The Florida Legislature will vote on state budget proposals this week that include jury-rigged public education budgets featuring per pupil spending that would be the same or even a little higher for 2009-10. Don't be fooled. The sleight of hand is based on the hope and a prayer of federal stimulus money, Seminole Tribe gambling proceeds — and creative bookkeeping that pushes harder spending choices to local school boards.
Even though Florida has spent too little on education for years, both the House and Senate expect the federal government to grant the state a waiver so Florida can receive $2.2 billion in stimulus money (Pinellas' share is about $35 million; Hillsborough's, about $63 million). The education budget is balanced precariously on the back of that premise. In addition, the Senate version assumes that a cigarette tax will pass and that money will flow from a gaming compact that isn't even approved yet. Those are a lot of assumptions that cover up the need for more tax revenue.
The bills offer some reasonable steps to give local districts flexibility:
• In meeting the class-size requirements, districts could still use school-wide averages, rather than the more expensive class-by-class average for the 2009-10 school year.
• Money earmarked for specific expenses such as buses or textbooks is poured into the overall per-pupil spending numbers. The upshot: Districts would have more discretion in how to spend their money even if they would have no more of it.
• Districts could take 0.25 mill reserved for capital projects and use it in the classrooms instead (that amounts to about $16 million in Pinellas).
• Instead of mandating a 180-day school year, the bills would allow districts to adopt longer four-day weeks or other measures so long as they are equivalent to 180 school days.
These are sensible short-term emergency reactions to the budget crisis, although they are a poor substitute for properly funding the schools. Keep in mind that even though the per-pupil number may be stable, many actual school budgets are still facing big shortfalls — Hillsborough would see a cut ranging from $4 million to $19 million, and in Pinellas it would be even worse.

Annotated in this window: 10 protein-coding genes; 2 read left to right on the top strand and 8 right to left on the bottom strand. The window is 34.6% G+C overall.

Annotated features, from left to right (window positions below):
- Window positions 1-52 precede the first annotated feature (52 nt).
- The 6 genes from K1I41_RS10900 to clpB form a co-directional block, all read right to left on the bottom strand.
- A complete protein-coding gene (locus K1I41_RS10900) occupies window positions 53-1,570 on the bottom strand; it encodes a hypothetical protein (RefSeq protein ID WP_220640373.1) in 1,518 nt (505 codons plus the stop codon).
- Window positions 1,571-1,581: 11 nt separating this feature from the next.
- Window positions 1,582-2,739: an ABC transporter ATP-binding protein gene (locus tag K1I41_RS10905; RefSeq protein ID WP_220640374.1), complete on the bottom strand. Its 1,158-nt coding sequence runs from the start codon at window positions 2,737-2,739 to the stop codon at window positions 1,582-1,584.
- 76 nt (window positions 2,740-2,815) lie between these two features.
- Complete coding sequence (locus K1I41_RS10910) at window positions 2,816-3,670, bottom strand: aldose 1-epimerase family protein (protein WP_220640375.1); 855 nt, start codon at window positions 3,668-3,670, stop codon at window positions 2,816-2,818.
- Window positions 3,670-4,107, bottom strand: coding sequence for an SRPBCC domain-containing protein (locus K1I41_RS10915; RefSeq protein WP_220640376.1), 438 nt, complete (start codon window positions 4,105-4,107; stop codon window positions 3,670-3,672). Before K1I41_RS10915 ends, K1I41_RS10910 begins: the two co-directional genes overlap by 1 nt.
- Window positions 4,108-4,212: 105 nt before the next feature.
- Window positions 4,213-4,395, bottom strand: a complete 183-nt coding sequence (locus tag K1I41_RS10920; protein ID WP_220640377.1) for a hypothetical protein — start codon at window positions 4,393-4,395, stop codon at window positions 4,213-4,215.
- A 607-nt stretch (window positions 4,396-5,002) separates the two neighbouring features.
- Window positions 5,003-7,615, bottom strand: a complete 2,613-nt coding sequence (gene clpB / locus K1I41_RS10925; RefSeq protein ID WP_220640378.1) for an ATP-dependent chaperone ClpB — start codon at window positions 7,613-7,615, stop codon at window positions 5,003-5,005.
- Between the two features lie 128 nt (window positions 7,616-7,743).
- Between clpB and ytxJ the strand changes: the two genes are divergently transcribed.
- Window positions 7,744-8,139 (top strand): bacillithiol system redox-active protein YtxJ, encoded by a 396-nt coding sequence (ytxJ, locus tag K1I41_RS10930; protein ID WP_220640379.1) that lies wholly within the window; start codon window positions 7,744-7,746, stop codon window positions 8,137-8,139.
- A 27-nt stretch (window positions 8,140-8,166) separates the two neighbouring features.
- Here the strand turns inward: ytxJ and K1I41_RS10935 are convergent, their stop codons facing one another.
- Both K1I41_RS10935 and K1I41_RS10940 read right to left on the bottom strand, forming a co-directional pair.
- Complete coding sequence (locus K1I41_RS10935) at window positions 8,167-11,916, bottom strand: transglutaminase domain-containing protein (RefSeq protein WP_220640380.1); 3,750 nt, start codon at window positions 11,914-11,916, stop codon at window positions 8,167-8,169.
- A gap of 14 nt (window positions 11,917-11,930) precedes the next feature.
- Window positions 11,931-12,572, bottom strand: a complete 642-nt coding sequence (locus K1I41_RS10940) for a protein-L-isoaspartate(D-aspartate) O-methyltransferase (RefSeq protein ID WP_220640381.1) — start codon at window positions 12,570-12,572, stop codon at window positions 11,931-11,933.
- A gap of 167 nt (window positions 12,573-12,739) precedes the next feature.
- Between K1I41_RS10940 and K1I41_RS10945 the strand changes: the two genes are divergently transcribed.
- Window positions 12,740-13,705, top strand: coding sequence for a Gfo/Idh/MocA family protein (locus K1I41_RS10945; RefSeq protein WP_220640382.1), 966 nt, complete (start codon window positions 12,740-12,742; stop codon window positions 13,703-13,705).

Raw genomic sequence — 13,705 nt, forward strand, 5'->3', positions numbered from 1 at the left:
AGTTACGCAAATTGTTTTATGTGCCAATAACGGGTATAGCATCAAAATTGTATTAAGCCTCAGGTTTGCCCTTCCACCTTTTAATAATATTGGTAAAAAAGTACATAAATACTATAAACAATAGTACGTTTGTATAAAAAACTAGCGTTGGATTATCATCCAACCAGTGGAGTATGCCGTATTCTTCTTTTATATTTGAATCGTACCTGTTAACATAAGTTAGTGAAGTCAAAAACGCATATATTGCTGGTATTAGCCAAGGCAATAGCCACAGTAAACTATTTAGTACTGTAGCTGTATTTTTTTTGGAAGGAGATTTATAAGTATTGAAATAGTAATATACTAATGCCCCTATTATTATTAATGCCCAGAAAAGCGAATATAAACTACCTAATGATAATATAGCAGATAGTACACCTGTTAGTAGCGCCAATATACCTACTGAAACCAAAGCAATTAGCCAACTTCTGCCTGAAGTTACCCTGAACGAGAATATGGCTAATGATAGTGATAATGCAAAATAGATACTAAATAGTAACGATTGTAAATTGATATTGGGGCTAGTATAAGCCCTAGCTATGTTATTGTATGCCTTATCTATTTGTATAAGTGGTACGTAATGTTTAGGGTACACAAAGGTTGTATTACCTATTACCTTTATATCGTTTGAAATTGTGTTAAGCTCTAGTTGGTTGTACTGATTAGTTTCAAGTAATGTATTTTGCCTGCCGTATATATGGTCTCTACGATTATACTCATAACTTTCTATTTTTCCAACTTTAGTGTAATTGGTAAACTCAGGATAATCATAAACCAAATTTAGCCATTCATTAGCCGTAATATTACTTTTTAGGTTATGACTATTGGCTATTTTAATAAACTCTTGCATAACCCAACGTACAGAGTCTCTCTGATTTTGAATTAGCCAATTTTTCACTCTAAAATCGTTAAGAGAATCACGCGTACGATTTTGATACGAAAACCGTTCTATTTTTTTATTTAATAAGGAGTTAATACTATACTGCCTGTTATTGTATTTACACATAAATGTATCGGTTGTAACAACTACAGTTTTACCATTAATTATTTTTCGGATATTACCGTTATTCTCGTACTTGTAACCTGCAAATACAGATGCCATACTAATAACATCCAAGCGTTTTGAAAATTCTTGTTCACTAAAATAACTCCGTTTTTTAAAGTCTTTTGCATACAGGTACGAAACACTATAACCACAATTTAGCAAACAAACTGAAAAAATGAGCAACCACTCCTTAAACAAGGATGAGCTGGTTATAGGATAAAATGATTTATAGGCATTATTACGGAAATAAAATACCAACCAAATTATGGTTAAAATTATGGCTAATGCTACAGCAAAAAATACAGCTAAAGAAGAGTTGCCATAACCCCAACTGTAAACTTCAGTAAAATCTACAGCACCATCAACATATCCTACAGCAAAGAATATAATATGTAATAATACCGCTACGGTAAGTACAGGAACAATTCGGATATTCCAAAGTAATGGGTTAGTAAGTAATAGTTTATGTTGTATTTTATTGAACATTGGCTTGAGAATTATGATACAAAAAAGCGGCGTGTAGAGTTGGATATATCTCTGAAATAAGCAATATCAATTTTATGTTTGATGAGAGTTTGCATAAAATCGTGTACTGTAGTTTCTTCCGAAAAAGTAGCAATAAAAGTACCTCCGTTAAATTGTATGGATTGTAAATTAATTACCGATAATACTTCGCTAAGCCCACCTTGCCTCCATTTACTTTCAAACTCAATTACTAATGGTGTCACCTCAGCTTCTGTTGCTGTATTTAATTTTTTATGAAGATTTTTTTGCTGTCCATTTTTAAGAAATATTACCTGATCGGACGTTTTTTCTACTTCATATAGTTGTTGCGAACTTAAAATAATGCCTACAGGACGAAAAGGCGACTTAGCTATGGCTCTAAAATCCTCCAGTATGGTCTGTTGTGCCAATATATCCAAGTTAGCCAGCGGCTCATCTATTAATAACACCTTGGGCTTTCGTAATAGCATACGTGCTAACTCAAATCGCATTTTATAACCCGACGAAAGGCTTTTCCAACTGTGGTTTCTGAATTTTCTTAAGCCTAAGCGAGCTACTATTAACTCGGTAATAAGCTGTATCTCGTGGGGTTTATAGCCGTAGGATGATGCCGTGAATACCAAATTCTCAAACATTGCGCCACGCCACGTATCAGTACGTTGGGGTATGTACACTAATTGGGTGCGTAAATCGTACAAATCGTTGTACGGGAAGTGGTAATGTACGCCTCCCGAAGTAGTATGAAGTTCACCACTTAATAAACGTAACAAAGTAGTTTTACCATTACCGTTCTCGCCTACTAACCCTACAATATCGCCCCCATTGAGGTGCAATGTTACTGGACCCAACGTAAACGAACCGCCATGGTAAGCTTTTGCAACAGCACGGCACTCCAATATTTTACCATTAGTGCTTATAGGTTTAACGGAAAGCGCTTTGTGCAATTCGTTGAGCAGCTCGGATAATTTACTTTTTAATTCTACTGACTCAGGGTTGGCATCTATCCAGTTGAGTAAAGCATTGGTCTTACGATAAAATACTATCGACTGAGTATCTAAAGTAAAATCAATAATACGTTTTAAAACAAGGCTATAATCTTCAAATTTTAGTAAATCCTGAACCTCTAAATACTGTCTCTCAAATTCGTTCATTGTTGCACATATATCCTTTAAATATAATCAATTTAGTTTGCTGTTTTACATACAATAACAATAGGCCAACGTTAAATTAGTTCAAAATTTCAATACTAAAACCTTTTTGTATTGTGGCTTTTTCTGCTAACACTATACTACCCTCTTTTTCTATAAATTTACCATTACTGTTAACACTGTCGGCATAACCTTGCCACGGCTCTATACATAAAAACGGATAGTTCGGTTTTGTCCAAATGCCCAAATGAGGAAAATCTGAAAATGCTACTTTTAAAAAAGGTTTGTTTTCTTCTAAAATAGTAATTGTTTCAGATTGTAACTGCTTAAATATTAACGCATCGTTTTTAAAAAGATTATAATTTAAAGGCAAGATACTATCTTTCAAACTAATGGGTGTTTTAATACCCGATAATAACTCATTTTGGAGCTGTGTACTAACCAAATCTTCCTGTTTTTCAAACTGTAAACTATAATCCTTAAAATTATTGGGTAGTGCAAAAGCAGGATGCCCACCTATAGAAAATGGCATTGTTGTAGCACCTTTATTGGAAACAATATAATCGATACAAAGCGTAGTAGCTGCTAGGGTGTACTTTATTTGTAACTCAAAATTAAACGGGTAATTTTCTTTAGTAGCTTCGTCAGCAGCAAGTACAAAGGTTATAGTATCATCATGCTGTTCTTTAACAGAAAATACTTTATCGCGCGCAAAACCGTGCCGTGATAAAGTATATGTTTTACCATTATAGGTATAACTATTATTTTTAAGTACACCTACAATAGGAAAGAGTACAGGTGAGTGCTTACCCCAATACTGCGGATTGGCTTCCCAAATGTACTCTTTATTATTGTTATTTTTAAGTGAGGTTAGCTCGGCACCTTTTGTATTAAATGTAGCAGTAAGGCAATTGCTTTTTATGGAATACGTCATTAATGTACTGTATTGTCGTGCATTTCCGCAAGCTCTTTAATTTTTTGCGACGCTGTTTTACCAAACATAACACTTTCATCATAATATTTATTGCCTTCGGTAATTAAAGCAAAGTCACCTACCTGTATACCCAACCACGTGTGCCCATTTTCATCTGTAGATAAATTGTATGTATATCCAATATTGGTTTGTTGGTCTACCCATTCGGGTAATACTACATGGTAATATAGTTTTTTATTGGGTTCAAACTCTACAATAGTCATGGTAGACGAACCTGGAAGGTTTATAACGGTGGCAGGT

The House bill also contains a troubling proposal for National Board-certified teachers. Now these teachers receive a bonus worth about $5,000 a year. Under the bill, teachers who are certified after July 1 would receive that bonus only if they agree to teach in a low-performing school. Teachers should have incentives to teach in challenging schools, but this does not seem the best way to do it.
To keep per-pupil funding level, the bills also skim money from other accounts, which will reduce mentoring and teacher development programs, among many others. Particularly troubling is a Senate proposal to cut in half the bonus money for International Baccalaureate and Advanced Placement classes. These are expensive programs that require dedicated hard work, training and intensive time on the part of both teachers and students. These classes train some of the brightest minds in Florida for the challenges of the future and are worth every penny. To reduce this money is to risk dimming one of the bright lights in Florida's public high schools, and it is incredibly shortsighted.
The Legislature has a great deal of work to do to shape an acceptable education budget in these tough times. Micromanaging and dictating how districts will spend their money — whether mandating school board salary caps or requiring board votes for interstate travel — is not appropriate. Giving them the most flexibility as stewards of scarce dollars is a better approach.